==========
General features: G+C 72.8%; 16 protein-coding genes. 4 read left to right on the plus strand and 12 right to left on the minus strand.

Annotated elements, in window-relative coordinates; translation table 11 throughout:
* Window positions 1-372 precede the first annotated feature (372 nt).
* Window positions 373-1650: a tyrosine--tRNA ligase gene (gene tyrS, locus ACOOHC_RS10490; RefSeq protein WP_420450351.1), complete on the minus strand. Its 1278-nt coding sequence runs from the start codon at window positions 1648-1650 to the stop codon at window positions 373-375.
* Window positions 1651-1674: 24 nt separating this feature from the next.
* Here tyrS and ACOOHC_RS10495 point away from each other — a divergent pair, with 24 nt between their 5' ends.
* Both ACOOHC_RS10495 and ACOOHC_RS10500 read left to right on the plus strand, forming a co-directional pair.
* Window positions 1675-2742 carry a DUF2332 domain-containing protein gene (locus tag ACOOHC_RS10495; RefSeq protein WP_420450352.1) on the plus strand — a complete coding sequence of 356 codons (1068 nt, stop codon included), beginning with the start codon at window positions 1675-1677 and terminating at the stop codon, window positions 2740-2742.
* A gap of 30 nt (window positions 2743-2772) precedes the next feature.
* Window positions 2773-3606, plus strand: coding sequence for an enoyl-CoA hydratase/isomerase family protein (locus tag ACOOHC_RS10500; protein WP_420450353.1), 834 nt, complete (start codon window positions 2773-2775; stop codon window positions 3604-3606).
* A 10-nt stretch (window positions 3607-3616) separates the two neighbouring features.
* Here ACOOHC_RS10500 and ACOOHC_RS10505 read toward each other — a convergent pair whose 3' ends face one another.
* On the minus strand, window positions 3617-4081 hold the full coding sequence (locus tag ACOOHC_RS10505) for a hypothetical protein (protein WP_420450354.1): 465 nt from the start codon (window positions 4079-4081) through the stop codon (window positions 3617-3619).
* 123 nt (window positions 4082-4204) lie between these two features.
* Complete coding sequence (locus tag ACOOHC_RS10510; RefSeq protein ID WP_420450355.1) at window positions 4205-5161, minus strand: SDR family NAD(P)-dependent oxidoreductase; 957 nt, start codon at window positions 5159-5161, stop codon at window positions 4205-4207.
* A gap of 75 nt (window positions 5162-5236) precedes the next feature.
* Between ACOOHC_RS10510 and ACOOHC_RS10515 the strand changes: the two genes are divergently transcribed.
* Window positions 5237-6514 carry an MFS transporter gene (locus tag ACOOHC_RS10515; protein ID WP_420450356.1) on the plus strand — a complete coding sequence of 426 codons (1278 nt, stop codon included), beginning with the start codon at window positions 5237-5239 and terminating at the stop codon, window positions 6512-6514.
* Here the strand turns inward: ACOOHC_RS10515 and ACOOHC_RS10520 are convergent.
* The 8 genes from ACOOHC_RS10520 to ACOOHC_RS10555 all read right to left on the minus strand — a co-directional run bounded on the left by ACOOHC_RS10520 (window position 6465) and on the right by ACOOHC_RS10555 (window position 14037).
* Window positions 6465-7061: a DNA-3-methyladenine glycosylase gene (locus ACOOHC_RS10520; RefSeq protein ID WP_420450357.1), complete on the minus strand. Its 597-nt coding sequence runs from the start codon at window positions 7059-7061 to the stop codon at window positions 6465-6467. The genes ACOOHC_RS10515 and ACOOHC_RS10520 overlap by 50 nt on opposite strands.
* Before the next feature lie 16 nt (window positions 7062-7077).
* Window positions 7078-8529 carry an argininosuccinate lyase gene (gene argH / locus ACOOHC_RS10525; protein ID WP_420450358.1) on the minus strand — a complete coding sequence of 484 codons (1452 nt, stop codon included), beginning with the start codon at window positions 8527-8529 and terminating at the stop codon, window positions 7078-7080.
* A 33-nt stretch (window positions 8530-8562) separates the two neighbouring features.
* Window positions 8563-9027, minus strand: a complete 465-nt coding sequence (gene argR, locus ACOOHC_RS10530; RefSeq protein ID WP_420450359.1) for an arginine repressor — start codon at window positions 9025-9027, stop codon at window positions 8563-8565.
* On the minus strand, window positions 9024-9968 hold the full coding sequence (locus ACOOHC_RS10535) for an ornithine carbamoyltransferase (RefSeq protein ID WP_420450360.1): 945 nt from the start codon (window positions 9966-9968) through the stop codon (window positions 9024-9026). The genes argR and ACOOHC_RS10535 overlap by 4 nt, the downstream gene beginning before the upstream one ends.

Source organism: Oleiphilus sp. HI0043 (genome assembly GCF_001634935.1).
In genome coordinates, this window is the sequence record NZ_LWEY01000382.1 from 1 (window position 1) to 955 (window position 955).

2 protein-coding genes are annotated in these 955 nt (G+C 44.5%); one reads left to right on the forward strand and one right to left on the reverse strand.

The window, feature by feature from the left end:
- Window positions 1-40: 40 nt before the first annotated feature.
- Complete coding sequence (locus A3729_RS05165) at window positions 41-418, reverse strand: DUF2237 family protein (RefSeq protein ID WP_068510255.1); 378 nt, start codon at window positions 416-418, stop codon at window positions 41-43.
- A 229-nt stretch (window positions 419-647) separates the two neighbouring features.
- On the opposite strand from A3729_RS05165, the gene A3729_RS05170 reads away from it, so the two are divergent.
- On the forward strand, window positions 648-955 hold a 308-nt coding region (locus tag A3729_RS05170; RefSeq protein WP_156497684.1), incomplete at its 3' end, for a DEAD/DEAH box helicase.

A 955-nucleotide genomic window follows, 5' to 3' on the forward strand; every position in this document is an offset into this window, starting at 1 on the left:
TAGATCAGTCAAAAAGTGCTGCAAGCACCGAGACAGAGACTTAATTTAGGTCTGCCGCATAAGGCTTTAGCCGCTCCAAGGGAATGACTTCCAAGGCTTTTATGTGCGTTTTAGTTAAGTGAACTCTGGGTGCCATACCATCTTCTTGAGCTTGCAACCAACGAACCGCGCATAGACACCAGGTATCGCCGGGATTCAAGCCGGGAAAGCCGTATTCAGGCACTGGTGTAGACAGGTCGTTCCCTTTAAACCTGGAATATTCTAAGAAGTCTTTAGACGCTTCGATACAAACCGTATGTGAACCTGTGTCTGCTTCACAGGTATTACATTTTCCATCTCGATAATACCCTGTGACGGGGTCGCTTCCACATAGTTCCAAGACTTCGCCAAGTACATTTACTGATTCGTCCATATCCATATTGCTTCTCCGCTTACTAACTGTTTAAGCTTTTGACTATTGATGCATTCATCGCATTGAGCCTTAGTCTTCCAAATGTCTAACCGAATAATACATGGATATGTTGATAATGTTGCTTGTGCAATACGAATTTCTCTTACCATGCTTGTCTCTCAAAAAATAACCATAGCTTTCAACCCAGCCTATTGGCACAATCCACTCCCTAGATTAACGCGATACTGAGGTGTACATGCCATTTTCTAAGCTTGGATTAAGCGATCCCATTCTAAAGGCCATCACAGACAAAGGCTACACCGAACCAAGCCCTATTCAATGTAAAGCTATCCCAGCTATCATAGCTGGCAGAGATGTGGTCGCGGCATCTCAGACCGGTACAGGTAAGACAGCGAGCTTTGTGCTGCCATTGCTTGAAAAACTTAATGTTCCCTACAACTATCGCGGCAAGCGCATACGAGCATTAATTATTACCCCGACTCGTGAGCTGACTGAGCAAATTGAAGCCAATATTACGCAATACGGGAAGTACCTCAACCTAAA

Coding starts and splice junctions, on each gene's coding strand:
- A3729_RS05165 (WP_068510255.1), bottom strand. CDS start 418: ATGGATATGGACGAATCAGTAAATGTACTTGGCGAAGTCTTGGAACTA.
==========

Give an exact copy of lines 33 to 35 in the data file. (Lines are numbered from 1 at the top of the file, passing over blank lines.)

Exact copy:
- A 229-nt stretch (window positions 419-647) separates the two neighbouring features.
- On the opposite strand from A3729_RS05165, the gene A3729_RS05170 reads away from it, so the two are divergent.
- On the forward strand, window positions 648-955 hold a 308-nt coding region (locus tag A3729_RS05170; RefSeq protein WP_156497684.1), incomplete at its 3' end, for a DEAD/DEAH box helicase.